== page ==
Canada in Afghanistan
Category : Articles
A special report on the Afghan situation commissioned by Canadian Prime Minister Stephen Harper stated that an immediate withdrawal of Canadian military forces from Afghanistan would probably cause more harm than good.
Canadas mandate in Afghanistan has now reached a two-sided angle. On the one hand Canada is providing military security, while on the other it is working with local leaders in order to establish a democracy. As of 2002 Canada have re-established diplomatic ties with Afghanistan, opening an embassy in Kabul in 2003.
Subsequently, it may be concluded that the involvement of Canada in Afghanistan was also a step taken towards the strengthening of the relationship with the United States. It was a step demonstrating support for both policies and actions of the USA. Prior to the declaration of the war on terror all Canadas involvement and interactions with Afghanistan were limited to the sending of humanitarian aid in the form of agricultural products. Having analyzed such important events as the 1979 Iranian revolution, the Arab-Israeli conflict and the current Afghanistan conflict certain conclusions may be drawn as to the nature of Canadas relations with the Middle East.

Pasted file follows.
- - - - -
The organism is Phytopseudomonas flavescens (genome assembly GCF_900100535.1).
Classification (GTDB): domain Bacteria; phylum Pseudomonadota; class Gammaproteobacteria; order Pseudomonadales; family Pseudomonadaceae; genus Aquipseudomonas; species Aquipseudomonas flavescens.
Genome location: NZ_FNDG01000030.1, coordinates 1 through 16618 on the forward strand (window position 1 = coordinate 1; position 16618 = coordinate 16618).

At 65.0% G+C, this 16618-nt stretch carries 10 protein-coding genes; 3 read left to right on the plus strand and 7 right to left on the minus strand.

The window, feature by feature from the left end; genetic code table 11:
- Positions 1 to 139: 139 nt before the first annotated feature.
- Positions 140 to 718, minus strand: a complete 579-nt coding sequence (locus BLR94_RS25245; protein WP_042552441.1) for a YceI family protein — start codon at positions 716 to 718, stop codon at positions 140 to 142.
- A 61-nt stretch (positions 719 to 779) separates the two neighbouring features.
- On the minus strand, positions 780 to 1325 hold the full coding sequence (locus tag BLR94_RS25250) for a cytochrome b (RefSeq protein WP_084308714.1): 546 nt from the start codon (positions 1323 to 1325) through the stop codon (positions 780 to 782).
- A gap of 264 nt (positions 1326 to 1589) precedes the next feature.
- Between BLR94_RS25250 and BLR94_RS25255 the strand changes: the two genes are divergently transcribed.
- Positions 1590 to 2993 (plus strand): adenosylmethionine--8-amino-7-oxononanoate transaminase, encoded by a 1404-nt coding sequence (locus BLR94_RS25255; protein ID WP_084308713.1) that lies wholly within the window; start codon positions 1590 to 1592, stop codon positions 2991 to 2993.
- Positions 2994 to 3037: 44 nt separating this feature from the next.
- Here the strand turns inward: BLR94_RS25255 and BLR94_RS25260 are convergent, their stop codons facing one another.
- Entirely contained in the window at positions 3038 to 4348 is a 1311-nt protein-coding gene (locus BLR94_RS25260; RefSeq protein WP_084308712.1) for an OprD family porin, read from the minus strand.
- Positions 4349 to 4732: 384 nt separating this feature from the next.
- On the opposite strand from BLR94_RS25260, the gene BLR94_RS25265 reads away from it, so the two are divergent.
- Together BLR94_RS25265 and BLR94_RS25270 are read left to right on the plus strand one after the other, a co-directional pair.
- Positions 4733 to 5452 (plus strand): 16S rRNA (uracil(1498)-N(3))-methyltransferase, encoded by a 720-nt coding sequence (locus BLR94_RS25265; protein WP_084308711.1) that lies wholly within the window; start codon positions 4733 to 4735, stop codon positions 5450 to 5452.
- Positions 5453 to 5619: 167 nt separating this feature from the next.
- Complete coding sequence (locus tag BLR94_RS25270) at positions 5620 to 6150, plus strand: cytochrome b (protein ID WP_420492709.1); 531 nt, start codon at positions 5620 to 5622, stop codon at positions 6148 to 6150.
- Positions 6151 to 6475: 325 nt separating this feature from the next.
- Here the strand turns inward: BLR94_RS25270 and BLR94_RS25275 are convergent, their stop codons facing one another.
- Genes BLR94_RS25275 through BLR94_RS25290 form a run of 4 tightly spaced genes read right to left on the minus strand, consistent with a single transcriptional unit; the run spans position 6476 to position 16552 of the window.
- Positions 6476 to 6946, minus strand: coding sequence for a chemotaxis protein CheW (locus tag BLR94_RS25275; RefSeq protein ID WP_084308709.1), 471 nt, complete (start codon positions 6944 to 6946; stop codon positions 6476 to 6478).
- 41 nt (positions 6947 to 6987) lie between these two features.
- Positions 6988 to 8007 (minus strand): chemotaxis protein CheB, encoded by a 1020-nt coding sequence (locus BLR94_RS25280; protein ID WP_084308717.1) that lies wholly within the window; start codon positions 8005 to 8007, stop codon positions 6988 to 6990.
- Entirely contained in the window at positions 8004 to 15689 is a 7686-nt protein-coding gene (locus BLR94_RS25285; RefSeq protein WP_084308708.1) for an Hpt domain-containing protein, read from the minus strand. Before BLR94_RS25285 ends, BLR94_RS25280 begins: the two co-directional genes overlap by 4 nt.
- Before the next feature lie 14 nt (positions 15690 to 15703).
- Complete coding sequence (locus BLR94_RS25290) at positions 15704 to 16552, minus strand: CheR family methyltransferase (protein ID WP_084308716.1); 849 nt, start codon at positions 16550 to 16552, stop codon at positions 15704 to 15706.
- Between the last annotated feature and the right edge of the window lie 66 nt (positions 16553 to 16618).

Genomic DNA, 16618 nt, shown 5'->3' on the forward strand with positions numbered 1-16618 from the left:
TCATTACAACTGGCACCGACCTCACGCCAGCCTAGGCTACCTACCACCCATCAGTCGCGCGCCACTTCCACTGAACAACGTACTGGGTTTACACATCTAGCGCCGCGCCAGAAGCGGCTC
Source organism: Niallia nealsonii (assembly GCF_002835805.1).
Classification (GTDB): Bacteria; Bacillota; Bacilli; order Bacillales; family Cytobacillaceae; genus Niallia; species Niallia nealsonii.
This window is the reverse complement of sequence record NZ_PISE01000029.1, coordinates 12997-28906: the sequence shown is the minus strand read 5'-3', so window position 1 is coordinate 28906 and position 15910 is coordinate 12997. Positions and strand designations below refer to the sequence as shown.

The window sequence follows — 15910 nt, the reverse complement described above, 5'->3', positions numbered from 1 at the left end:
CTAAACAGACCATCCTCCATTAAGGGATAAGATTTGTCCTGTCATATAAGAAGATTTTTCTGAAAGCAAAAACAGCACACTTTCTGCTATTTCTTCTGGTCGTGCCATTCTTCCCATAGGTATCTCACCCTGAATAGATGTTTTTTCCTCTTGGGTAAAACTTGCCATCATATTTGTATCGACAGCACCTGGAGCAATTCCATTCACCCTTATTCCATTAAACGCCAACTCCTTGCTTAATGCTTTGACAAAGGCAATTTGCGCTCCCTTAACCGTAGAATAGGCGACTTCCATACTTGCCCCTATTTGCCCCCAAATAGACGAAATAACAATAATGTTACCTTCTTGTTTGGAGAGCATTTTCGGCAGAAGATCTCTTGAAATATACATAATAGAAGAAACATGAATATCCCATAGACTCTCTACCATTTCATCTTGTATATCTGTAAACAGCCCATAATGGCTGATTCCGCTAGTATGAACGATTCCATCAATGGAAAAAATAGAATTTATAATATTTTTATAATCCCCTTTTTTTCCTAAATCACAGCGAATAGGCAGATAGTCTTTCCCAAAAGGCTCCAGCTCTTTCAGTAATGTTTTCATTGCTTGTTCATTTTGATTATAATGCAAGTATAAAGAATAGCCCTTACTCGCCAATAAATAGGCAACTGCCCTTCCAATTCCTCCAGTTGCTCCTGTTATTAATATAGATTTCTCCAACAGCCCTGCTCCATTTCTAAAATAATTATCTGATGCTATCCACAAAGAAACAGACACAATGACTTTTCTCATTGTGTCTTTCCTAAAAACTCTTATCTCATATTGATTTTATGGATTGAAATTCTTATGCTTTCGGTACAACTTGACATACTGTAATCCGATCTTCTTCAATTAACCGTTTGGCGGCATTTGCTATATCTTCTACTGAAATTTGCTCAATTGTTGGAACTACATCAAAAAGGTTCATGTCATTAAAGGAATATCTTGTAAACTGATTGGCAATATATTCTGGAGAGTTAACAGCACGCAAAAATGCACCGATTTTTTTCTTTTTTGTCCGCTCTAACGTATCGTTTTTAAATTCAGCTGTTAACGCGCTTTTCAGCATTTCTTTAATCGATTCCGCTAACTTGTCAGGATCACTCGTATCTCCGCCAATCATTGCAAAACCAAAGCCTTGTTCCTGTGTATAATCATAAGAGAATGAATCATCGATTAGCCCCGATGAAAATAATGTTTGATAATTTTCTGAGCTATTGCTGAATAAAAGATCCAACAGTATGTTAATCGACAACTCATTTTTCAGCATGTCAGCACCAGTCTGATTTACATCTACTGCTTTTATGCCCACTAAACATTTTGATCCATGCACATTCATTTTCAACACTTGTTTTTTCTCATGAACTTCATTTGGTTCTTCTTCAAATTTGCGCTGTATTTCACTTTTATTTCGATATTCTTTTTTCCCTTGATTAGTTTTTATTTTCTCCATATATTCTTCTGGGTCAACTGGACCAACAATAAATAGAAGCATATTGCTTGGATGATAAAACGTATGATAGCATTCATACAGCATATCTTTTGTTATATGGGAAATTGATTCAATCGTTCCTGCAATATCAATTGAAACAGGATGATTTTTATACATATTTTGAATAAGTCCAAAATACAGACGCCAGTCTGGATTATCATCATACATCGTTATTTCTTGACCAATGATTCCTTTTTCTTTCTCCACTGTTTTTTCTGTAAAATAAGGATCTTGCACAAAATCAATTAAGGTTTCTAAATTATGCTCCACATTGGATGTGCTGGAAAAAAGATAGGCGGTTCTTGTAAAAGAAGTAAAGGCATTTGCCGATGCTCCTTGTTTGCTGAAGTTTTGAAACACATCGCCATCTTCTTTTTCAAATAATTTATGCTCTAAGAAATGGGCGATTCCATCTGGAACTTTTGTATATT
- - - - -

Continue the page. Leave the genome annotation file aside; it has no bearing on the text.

First of all, because Canada has for a long time remained under British subordination having limited independence and autonomy of actions in the foreign relations field it seems to have adopted a position of abstinence and isolation from all major issues. This is understandable as almost until the middle of the 20th century Canadian foreign relations were provided for and managed by British embassies.